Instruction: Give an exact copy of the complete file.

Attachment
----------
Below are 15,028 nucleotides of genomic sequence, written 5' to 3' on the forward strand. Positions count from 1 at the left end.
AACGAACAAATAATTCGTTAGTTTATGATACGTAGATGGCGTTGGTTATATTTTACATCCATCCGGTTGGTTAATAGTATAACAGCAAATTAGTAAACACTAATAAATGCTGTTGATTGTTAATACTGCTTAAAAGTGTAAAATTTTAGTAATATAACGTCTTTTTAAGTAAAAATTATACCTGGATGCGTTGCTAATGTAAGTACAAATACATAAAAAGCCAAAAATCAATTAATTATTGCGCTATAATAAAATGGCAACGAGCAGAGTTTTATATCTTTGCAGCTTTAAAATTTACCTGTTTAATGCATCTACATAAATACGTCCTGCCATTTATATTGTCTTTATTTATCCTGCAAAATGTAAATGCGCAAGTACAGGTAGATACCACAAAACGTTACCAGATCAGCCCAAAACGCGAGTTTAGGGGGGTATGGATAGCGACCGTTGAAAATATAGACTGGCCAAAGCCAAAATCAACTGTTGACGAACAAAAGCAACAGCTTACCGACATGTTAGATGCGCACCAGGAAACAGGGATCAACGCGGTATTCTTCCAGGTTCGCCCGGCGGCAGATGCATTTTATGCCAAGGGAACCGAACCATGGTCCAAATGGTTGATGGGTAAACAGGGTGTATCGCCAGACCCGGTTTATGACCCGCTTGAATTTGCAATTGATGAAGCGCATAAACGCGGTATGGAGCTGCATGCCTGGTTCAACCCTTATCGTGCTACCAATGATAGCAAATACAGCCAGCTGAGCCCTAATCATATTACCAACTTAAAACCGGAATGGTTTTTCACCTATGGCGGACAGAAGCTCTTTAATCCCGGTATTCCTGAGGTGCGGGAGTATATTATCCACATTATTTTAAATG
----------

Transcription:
Below are 15,028 nucleotides of genomic sequence, written 5' to 3' on the forward strand. Positions count from 1 at the left end.
AACGAACAAATAATTCGTTAGTTTATGATACGTAGATGGCGTTGGTTATATTTTACATCCATCCGGTTGGTTAATAGTATAACAGCAAATTAGTAAACACTAATAAATGCTGTTGATTGTTAATACTGCTTAAAAGTGTAAAATTTTAGTAATATAACGTCTTTTTAAGTAAAAATTATACCTGGATGCGTTGCTAATGTAAGTACAAATACATAAAAAGCCAAAAATCAATTAATTATTGCGCTATAATAAAATGGCAACGAGCAGAGTTTTATATCTTTGCAGCTTTAAAATTTACCTGTTTAATGCATCTACATAAATACGTCCTGCCATTTATATTGTCTTTATTTATCCTGCAAAATGTAAATGCGCAAGTACAGGTAGATACCACAAAACGTTACCAGATCAGCCCAAAACGCGAGTTTAGGGGGGTATGGATAGCGACCGTTGAAAATATAGACTGGCCAAAGCCAAAATCAACTGTTGACGAACAAAAGCAACAGCTTACCGACATGTTAGATGCGCACCAGGAAACAGGGATCAACGCGGTATTCTTCCAGGTTCGCCCGGCGGCAGATGCATTTTATGCCAAGGGAACCGAACCATGGTCCAAATGGTTGATGGGTAAACAGGGTGTATCGCCAGACCCGGTTTATGACCCGCTTGAATTTGCAATTGATGAAGCGCATAAACGCGGTATGGAGCTGCATGCCTGGTTCAACCCTTATCGTGCTACCAATGATAGCAAATACAGCCAGCTGAGCCCTAATCATATTACCAACTTAAAACCGGAATGGTTTTTCACCTATGGCGGACAGAAGCTCTTTAATCCCGGTATTCCTGAGGTGCGGGAGTATATTATCCACATTATTTTAAATG